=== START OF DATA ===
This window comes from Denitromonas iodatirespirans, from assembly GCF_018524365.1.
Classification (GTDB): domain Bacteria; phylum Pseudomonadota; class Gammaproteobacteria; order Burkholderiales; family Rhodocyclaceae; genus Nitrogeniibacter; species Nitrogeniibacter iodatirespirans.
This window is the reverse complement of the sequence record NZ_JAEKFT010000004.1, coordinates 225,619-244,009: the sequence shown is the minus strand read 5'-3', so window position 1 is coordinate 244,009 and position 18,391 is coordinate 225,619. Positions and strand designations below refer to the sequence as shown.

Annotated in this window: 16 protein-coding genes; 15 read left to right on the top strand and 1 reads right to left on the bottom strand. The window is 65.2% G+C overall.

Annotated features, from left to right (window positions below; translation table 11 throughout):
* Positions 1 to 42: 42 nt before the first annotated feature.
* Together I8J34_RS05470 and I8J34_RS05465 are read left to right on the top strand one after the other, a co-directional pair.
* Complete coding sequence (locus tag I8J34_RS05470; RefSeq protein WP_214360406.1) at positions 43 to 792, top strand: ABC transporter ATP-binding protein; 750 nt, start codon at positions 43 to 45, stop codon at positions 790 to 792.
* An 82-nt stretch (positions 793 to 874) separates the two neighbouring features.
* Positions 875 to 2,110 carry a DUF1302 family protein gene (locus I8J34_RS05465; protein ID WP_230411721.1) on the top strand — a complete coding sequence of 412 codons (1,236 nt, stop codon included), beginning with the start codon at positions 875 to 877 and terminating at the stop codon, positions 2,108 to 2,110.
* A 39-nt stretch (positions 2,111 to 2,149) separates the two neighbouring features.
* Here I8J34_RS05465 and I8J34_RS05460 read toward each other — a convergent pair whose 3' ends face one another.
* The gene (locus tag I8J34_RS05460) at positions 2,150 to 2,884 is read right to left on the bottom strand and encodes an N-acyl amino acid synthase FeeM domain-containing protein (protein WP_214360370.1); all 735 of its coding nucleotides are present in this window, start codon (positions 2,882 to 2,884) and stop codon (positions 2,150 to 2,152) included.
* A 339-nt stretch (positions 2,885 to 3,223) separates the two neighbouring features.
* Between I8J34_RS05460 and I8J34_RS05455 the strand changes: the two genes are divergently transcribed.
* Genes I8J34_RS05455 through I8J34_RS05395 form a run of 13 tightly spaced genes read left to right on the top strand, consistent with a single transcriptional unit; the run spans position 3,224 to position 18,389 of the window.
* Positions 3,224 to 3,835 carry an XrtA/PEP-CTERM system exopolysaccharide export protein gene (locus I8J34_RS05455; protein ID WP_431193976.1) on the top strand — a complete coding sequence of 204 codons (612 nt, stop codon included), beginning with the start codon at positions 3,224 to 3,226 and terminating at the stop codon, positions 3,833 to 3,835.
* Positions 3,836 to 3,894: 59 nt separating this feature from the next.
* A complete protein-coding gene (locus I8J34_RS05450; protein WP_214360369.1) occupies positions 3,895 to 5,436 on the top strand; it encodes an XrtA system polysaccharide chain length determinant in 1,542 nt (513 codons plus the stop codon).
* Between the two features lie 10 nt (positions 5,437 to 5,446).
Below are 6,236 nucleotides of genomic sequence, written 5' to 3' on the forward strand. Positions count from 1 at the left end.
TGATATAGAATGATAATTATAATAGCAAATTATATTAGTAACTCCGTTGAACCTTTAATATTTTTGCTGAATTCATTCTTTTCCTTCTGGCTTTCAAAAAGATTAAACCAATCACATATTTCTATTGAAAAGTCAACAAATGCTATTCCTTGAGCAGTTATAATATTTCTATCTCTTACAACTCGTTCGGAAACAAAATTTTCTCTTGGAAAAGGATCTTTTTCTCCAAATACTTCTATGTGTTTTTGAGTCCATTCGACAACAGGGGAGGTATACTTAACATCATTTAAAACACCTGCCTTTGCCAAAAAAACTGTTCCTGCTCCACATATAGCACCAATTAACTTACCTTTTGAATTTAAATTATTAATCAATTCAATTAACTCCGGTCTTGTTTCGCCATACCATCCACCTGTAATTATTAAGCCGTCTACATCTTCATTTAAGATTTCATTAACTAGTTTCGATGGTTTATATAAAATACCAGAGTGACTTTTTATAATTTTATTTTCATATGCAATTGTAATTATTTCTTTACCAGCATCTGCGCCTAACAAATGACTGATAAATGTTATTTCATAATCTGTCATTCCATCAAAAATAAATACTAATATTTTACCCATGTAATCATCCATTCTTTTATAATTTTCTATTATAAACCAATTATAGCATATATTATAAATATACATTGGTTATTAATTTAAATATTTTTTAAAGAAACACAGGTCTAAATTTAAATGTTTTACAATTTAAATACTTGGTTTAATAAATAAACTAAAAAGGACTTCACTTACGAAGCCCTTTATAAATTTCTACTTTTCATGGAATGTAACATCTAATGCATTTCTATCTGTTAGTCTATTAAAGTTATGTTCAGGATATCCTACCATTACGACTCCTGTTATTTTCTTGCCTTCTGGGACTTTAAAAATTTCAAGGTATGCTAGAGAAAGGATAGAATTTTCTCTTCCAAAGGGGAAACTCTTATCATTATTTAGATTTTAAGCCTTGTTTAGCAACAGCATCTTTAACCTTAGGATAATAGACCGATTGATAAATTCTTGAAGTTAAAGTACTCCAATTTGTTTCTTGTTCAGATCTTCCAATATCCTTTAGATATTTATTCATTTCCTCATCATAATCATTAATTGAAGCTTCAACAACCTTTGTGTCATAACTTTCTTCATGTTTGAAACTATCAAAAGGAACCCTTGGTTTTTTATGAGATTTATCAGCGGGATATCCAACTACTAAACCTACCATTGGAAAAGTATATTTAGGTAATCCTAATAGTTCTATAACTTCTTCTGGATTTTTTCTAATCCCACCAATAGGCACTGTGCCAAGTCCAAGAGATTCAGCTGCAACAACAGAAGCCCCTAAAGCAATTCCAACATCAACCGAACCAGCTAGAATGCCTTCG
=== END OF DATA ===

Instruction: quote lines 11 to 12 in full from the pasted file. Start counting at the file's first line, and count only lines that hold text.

* A 39-nt stretch (positions 2,111 to 2,149) separates the two neighbouring features.
* Here I8J34_RS05465 and I8J34_RS05460 read toward each other — a convergent pair whose 3' ends face one another.